By Louis P. Dieterich (1841-1922), 1912 | Oil on canvas, 37 x 32
Manning Simons was born in Charleston in 1846. He graduated from the College of Charleston and later from the Medical College of the State of South Carolina (1868).
He helped organize the St. Francis Training School for Nurses, for which he served as instructor. Later he served as professor of obstetrics and gynecology at the Medical College.
He served as president of the South Carolina Medical Association and the Southern Surgical and Gynecological Association.
Proposed treatment includes removing grime and discolored varnish layers, filling in paint losses and abrasions, reducing canvas distortion, revarnishing, and reframing.
Frame requires surface cleaning, repairing gesso losses, casting and placing a new ornamental piece at the bottom left corner of the frame, and gilding and toning.
The goal for the project is $150,000 which will pay for all the work to conserve these visual treasures. The cost for each portrait’s conservation ranges from $1,200 to $15,000.
This cost includes the conservation/ treatment report, conservation of the canvas and frame, and any costs associated with the treatment such as curatorial research and documentation, photography, transportation, and insurance.
Donors who adopt a portrait will receive named recognition during the portraits absence in the form of a sign reading, “Portrait being conserved through the generous support of [your name].”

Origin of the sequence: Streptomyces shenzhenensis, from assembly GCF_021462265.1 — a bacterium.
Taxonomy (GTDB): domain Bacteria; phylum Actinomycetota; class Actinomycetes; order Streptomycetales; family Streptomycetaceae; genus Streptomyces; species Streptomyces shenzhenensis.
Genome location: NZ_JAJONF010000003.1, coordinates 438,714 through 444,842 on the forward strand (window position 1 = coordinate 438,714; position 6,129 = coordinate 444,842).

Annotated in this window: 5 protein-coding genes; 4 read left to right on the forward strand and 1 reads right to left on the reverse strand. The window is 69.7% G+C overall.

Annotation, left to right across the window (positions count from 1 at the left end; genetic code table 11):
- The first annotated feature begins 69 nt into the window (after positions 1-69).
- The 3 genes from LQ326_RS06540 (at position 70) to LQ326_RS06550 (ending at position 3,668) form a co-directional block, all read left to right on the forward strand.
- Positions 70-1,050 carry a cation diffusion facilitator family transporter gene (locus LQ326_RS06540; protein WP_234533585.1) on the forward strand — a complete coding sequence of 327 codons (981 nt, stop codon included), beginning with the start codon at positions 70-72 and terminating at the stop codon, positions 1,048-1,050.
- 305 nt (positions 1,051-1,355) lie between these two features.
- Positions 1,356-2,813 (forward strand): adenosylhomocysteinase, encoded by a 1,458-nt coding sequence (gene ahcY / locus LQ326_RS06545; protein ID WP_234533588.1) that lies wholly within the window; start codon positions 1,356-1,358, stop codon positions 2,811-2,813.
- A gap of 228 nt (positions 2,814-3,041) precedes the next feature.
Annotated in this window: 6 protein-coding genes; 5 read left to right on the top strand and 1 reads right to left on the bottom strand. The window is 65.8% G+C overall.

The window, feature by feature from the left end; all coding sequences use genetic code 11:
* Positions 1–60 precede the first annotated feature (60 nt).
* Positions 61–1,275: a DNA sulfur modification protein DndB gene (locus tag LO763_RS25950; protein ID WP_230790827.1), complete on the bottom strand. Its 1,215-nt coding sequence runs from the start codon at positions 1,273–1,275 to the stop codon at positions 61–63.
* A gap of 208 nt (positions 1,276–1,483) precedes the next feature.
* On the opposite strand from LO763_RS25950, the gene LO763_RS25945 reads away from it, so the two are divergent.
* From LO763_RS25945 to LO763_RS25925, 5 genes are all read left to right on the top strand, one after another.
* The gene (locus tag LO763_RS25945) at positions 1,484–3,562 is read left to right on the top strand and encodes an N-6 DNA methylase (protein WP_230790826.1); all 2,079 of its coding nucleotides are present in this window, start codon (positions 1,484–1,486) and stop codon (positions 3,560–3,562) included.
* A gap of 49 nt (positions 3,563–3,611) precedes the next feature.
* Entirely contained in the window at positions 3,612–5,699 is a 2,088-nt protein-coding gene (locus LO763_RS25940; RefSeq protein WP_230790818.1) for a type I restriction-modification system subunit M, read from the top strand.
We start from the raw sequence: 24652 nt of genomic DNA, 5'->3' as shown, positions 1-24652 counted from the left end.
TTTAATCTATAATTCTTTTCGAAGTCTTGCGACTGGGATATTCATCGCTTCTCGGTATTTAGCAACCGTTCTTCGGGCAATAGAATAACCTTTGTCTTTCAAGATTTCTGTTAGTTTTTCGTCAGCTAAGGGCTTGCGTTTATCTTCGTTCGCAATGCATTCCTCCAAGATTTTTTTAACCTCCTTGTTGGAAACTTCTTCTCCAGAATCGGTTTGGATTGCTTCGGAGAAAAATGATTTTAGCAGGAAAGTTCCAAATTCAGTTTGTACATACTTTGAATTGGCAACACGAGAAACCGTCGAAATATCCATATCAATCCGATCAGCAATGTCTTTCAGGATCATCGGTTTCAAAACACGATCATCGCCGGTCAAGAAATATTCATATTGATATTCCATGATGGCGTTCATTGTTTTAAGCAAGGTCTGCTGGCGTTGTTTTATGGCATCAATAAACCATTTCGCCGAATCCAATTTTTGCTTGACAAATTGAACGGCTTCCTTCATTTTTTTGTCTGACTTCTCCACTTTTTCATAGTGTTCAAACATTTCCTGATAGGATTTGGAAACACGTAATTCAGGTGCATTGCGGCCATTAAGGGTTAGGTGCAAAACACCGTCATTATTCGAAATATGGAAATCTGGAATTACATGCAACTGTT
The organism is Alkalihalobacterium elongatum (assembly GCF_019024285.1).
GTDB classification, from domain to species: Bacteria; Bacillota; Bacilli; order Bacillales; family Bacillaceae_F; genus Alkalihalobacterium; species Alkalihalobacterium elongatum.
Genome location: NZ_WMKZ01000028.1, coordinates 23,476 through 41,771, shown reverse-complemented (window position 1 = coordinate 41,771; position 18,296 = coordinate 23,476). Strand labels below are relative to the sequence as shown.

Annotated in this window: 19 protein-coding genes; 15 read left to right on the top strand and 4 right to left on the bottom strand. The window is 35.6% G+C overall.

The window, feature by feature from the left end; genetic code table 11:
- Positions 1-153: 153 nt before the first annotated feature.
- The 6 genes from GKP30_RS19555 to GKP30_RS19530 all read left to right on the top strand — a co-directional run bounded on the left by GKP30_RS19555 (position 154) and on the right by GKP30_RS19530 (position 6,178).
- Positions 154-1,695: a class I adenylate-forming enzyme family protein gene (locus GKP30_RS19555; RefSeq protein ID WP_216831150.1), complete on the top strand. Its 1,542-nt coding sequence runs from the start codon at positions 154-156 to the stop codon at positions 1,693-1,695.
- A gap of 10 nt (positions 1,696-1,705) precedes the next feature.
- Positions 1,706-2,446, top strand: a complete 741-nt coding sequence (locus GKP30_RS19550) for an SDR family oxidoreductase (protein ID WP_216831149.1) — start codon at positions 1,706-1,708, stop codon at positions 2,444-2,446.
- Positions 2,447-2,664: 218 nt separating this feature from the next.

When the portrait is returned a celebratory reception will be held at which the donor will be honored for his or her support of the project. Finally, the finished portrait will be reinstalled in the Waring with a permanent sign reading, “This portrait was conserved in [year] by the generous support of [your name].”
As a thank you gift, donors will be offered a reproduction of their “adopted” portrait, printed on canvas and suitable for framing.
In order to kick-start the project, the WLS sent the portrait of Alexander Baron off for conservation.
Dr. Baron was selected for two reasons: first, the sitter, Dr. Baron, was a founding member of the Medical Society of South Carolina, whose generous support of the Waring has enabled us to conserve and digitize numerous items from the collection.
Second, the artist of the portrait was Samuel B. Morse, whose portraiture career in Charleston included painting the city’s leaders.